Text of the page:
• AARP Games
    • Another under-publicized gem, AARP offers over a dozen onlines games like crossword puzzles, solitaire and mah-jong. There are a few online that are only open to members

AARP Chase Rewards Card

If you dine out often, AARP has a cash-back rewards card that might get you some hefty points. While it’s not the most generous rewards card we’ve seen, it doesn’t carry an annual fee so there’s no harm in trying it out. The rewards card is open to everyone, not just members.

The Good

  • 3% cash back rewards on restaurant
  • 3% cash back from gas stations
  • 1% cash back rewards on all other purchases
  • $100 cash back after spending $500 in the first 3 months
  • No annual fee

The Bad

  • 3% Foreign Transaction Fee: this card isn’t great for travel-happy retirees

There’s also a charitable component to the card. Whenever you use your card at a restaurant, AARP will donate $.10 to the Drive to End Hunger fund.

Savvy members stack AARP points with other rewards. For example, Walgreens gives an additional 50 Rewards points for every $1 you spend. You also get 1,000 points for vaccinations.

AARP Rewards for Good

AARP rolled out a rewards program that’s built to engage their community more. Don’t confuse this initiative for their rewards card program: you don’t need to make any purchases to get points.

Instead, you earn points by taking various quizzes, using their financial calculators and watching webinars on the AARP site. AARP is using the program to drive more engagement and traffic to their site. After all, more involved users means more loyal users. Just look for the Rewards for Good badges on the site to see what actions you can take.

Our favorite feature is, you can now earn points by exercising. Just connect a Fitbit (a device you wear on your wrist to tracks the number of steps you take) to your Rewards Account and it’ll convert your steps to points.

Redeeming Points

  • You redeem points by bidding for items in a “live auction” format. Prizes include a $15 Subway gift cards a $15 tile GPS tracker, and a 32gb Apple TV ($125), Carnival and Royal Caribbean gift cards (which are very in demand). One member even found he could redeem points for nights at the Sheraton hotel.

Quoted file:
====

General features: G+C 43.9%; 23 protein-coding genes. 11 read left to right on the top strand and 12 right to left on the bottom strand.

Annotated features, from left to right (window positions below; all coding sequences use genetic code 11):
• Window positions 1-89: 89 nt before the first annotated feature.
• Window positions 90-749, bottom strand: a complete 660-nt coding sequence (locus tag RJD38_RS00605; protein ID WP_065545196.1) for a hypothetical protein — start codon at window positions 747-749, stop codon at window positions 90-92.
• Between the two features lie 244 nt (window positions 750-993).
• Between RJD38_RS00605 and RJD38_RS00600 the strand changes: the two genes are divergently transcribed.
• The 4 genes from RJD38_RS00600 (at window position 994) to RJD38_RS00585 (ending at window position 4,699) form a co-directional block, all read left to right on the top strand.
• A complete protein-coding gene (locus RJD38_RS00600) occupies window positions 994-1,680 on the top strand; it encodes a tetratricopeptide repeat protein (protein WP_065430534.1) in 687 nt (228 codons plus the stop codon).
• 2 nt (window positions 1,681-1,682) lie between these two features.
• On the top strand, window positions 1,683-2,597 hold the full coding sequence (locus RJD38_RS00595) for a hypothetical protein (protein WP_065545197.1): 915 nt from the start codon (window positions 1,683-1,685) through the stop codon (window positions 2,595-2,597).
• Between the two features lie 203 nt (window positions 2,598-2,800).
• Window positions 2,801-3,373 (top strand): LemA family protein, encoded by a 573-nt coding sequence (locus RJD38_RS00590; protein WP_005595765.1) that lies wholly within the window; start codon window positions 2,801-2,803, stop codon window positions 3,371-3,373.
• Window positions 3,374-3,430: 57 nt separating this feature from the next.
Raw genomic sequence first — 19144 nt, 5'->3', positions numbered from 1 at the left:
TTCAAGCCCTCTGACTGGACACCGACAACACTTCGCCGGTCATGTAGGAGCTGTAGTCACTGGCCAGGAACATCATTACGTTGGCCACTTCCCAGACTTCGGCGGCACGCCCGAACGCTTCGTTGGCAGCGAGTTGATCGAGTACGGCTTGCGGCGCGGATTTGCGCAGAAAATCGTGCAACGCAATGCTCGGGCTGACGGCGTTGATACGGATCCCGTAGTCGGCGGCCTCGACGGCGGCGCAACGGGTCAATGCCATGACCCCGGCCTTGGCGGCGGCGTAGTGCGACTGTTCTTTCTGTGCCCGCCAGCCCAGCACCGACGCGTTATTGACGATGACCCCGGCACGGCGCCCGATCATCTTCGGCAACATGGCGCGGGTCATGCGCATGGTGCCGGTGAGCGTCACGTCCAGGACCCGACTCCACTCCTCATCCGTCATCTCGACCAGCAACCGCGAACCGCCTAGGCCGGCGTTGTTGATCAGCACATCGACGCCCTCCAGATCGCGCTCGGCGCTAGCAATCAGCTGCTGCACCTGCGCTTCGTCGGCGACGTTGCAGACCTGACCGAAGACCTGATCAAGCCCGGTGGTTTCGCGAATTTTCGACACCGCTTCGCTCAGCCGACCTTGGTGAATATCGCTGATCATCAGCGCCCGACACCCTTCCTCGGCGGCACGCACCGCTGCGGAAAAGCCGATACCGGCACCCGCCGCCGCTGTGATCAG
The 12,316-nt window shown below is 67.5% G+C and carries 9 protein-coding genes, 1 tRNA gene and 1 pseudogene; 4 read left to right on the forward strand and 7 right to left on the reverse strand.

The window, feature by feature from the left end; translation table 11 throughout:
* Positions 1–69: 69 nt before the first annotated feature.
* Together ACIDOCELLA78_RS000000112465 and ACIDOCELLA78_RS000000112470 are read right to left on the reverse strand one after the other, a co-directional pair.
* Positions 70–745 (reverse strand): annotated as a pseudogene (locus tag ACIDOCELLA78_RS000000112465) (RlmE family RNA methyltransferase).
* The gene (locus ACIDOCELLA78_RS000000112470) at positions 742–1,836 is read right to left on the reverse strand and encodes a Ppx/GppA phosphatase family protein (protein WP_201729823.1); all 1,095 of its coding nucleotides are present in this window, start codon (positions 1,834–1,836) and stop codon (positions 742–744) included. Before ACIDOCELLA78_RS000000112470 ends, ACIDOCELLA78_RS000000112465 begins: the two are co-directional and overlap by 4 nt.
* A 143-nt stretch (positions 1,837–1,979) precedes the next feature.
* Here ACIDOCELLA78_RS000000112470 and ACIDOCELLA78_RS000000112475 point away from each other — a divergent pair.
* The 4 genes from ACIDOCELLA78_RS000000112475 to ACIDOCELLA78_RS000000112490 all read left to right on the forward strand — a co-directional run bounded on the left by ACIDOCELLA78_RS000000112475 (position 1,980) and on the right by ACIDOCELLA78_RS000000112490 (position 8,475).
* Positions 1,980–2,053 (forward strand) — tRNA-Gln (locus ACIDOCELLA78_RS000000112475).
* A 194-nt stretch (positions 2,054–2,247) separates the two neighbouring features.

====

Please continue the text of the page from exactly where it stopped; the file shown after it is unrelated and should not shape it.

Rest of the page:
• Some members complain that the rewards themselves aren’t very good. The program is really similar to Verizon’s rewards program, which also gets a number of complaints for the poor quality and range of prizes. (Both rewards programs are run by Destination Rewards.)

AARP Tax Aide

AARP runs Tax-Aide, a national program staffed by volunteers who helps seniors prepare their taxes for free.

From Feb 1 to April 15th, you can schedule an appointment at a Tax-Aide location (typically located in libraries, churches and community centers) and get someone to help file your taxes for you. Volunteers are certified by the IRS and their work is double checked by a coworker, so you know you’re in good hands.

As long as your tax needs aren’t too complex, volunteers can help you prepare federal and state taxes. When we say complex, we mean that volunteers can’t help if you need to report rental income, Alternative Minimum Tax (AMT), or need to file a Schedule K-1.

You need to bring with you:

  • Passport, residence card or a driver’s license
  • W-2 and any earnings statements you have
  • If you receive dividends, be sure to get a statement from your brokerage
  • A copy of the previous year’s returns

Tax-Aide doesn’t take walk-ins. You need to book an appointment ahead of time at the location nearest to you. They are quite popular so don’t wait until April to call them.

Pro-Tip: You don’t need to be an AARP member to get help with your tax prep. In fact, you don’t even need to be fifty or over. Anyone can take advantage of this program. To find the location closest to you, call 888-227-7669.

AARP Insurance Programs

AARP does not directly provide insurance. Instead, it partners with third-party insurers like New York Life and The Hartford to offer members exclusive deals. In return, AARP collects royalty payments for every insurance policy they sell.

The insurance products they offer include:

  • Life insurance through New York Life Insurance Company
  • Car insurance through The Hartford
  • Homeowners/renters insurance through The Hartford